The IRA contribution you can make depends on the type you choose. The following are the current amounts.
The maximum amount here is $2,000. However it went up to $5,000 from 2002–08. For 2009 the restrictions will be modified based upon inflation rates. For now the contribution you make is usually tax deductible. The amount is based on a percentage of your AGI (Adjusted Gross Income).
Your status as an employer sponsored individual or not will be considered. Your status during filing (single or joint) will be evaluated. The findings will determine if your IRA contribution is deductible or not.
The maximum amount is $500 annually. When cash grows it is tax free. It’s also given preferred treatment when the beneficiary uses it for education related costs.
You should consult a finance expert before doing this. The rules are complex. There are limitations on who can make these contributions and the amounts involved. There are also strict rules concerning what education expenses really are.
SEP stands for Simplified Employee Pension. Your employer can place 15% of your payment in this savings account. This is one of the most popular types as the tax requirements are less. The administrative paperwork needed is also fewer. For employees, putting their IRA contribution here can be a good choice.
This is similar to SEP but in many ways more advantageous. Employers can set up the accounts for their employees. They can also make one for themselves. In addition the contributions can reach $6,500 annually. The regulations for employer and employees differ, so check it first.
Roth IRA isn’t deductible like the others. The benefit is there aren’t any taxes when it’s distributed. The buildup is also free of tax. Your Adjusted Gross Income has to be below $95,000 (single) and $150,000 (married couples). Based on the IRA contribution rules, withdrawals aren’t allowed for the first five years.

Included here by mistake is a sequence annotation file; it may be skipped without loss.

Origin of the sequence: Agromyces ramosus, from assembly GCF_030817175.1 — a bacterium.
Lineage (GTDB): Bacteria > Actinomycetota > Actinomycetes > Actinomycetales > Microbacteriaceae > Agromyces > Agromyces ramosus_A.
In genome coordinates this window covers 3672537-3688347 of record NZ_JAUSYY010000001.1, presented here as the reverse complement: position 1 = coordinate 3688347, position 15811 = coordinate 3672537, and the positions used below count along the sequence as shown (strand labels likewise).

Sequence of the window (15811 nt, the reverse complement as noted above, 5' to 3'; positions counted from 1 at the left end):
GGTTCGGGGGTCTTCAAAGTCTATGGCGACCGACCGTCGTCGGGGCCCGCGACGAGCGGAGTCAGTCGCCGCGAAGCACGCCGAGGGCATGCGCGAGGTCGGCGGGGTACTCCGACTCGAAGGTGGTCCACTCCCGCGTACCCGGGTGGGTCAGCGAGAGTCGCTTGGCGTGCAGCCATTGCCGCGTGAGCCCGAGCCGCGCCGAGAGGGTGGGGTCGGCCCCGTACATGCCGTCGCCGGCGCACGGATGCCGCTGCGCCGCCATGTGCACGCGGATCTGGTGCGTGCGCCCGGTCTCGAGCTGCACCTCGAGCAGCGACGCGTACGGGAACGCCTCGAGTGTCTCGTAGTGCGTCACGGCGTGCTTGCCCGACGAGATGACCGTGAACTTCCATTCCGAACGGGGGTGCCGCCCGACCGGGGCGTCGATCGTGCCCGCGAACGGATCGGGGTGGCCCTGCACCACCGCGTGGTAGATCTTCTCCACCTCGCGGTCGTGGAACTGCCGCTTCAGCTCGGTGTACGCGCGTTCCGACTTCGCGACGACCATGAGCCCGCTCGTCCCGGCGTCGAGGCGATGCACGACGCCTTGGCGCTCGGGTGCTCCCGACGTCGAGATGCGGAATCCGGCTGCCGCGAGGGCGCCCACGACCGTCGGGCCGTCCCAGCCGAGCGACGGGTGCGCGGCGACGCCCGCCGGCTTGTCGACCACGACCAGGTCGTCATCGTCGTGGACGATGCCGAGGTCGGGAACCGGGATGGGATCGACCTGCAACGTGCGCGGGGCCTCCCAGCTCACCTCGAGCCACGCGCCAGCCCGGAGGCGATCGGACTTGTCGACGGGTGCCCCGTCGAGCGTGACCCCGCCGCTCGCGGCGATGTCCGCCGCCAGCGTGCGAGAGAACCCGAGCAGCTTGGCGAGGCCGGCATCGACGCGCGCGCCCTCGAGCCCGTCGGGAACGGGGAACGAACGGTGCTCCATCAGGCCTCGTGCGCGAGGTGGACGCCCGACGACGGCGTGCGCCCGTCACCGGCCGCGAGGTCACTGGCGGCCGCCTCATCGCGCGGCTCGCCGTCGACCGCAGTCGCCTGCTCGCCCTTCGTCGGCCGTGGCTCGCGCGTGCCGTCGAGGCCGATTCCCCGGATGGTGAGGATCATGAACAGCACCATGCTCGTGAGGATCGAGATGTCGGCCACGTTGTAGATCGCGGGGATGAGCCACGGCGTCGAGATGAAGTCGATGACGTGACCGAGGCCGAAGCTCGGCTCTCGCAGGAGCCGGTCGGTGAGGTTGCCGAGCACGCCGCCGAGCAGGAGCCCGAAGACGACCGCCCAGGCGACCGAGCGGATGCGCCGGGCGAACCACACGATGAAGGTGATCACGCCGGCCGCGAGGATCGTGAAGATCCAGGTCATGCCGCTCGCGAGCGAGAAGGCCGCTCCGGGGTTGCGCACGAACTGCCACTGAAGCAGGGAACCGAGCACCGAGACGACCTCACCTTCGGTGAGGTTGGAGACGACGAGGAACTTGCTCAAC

Go through the rules over each one. This will help you decide which ones best suits your plan. The rules concerning tax deductibles also depend on your status. Generally it depends on the tax compensation you get in a tax year.
An example is the following. If you and your spouse made more than the maximum deductible for the retirement account, you can get full deductions. This is also assuming neither of you are in a qualified plan.
If you and your spouse have an employer sponsor, the tax deductions will depend on your AGI. Usually, the deduction commences at $34,000. If the AGI is over $44,000, it isn’t deductible at all. However this amount is subject to change. Always check with your tax consultant to get the right figures.
Like 401k, these funds can be withdrawn before you are 59 and a half years old. But there is a 10% tax penalty.
You should check with your financial adviser to be sure. You should also keep an eye on the laws. Every few years Congress reviews these laws, so be updated.
To make the most of your IRA contribution, study each one carefully. Determine what you need, and take the appropriate steps to implement it. It’s never too early to start planning for retirement.